Children & Adolescents Clinic

 Home Parent's Guide

Clinical Reference Systems: Pediatric Advisor 10.0

Childproofing Your Home

One of the most important steps you can take to protect the health and life of your child is to "childproof" your home. Perhaps the best way to do this is to take a "baby's eye view"; crawling from room to room will help you spot the sharp corners, uncovered electrical wall outlets and extension cords, hanging cords to lamps and other appliances, and loose objects which might easily fall.

The following is a quick checklist for childproofing each room in your house. Remember, however, that every child and home are different. Check your home carefully. AND NEVER LEAVE YOUR BABY UNATTENDED!


  1. Hang mobiles and dangling toys out of reach so that baby can't strangle on the string. The string should be no more than 12 inches long.

  2. Diaper pails can be dangerous to curious babies: many have drowned in the soaking pails. Keep the cover on the pail.

  3. The various baby powders and talcs can be dangerous. Never use them near a fan or allow the baby to play with the container--he could choke on the dust.

  4. Do not put plants in baby's room if there is any chance baby could reach them. (For more information on poisonous house plants, click . )

  5. Store ointments, creams, safety pins and all other baby paraphernalia out of reach.


The kitchen is one of the more hazardous areas of the house, especially when you are cooking.

  1. Turn handles of all pots and pans to the back of the stove so that the baby can't reach them. (The best way to avoid accidents is to keep your baby in his playpen or high chair while you cook).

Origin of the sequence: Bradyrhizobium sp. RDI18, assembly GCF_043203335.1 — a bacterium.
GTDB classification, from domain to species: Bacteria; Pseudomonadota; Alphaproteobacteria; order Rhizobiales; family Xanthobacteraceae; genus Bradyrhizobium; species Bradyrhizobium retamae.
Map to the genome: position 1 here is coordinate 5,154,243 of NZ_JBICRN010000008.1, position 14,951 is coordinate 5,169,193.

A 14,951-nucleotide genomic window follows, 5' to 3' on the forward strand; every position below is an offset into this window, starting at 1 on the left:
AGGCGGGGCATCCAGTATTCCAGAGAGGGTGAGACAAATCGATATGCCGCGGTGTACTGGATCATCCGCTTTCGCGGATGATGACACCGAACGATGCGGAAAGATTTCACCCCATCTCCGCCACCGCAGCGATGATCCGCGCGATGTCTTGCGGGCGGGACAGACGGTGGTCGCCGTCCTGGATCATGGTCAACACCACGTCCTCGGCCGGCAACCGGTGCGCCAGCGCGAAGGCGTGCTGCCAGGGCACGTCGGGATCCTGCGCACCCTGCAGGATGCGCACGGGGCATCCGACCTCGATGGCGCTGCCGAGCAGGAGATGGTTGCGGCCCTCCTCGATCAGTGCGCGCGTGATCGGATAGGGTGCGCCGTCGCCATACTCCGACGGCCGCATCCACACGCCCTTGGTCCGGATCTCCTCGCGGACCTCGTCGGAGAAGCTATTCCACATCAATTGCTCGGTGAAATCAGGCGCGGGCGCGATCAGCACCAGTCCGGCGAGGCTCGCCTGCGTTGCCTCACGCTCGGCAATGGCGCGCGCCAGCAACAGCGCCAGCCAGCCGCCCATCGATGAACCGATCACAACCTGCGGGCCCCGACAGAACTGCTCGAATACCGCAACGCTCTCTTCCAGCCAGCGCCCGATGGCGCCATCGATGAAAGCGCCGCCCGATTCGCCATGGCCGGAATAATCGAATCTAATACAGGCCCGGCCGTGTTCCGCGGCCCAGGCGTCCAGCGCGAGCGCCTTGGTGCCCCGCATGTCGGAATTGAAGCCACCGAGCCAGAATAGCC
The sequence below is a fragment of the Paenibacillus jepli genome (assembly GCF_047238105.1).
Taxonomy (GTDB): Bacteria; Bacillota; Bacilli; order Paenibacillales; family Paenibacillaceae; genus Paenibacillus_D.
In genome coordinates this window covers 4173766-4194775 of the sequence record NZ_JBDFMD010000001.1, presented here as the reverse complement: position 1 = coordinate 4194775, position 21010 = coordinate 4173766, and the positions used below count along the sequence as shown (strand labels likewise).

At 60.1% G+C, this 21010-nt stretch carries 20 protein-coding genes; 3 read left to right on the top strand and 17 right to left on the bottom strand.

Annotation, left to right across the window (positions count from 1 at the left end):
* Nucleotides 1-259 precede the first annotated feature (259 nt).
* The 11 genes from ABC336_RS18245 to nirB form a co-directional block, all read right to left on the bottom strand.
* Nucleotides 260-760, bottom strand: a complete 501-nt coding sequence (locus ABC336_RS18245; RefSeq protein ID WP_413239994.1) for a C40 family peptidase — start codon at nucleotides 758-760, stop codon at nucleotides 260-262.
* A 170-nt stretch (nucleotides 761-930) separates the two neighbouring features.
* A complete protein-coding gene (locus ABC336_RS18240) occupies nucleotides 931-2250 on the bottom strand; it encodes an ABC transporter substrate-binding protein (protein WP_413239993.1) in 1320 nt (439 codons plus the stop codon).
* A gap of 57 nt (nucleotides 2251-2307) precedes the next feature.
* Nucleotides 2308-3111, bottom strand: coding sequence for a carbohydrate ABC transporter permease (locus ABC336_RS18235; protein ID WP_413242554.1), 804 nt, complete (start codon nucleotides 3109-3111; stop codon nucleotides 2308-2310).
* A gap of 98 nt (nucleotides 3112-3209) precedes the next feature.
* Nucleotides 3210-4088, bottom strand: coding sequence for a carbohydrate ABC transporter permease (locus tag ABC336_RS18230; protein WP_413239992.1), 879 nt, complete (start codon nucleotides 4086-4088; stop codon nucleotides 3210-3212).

2. Avoid using tablecloths that can be pulled down.

  3. Keep all appliances and their cords away from the edges of counters or table tops. All cords should be coiled up and tied.

  4. Place safety latches on kitchen cupboards. If you have room, you can let your baby have one cupboard of his own filled with pots, pans, and large plastic bowls.

  5. Cleaning products and all other toxic substances should be stored in a high cupboard with a lock or safety latch. You can begin to teach a 1-year-old the dangers of toxic substances by using MR. YUK stickers. For information on obtaining these stickers write the Institute of Education Communications, Children's Hospital of Pittsburgh, Desoto Street, Pittsburgh, PA 15213. Note: Some groups have expressed concern that children not get dependent on the MR. YUK stickers because it is impossible to put them on every toxic substance a child might find. Many parents take both approaches: they teach their child NOT to play with any bottles in cupboards and also use MR. YUK stickers.

  6. Keep knives and all cutlery in a drawer or cupboard out of your baby's reach.

  7. Try to keep bits of food off the floor, especially food that your baby could choke on.

  8. If you drop a glass on the floor and it breaks, protect your crawling baby's hands and knees by first vacuuming and then using a wet paper towel to get any remaining slivers.

  9. Whenever you are handling hot liquids, check to see where your baby is BEFORE you pick up the tea kettle or pan. You do not want to trip and spill boiling water on your baby.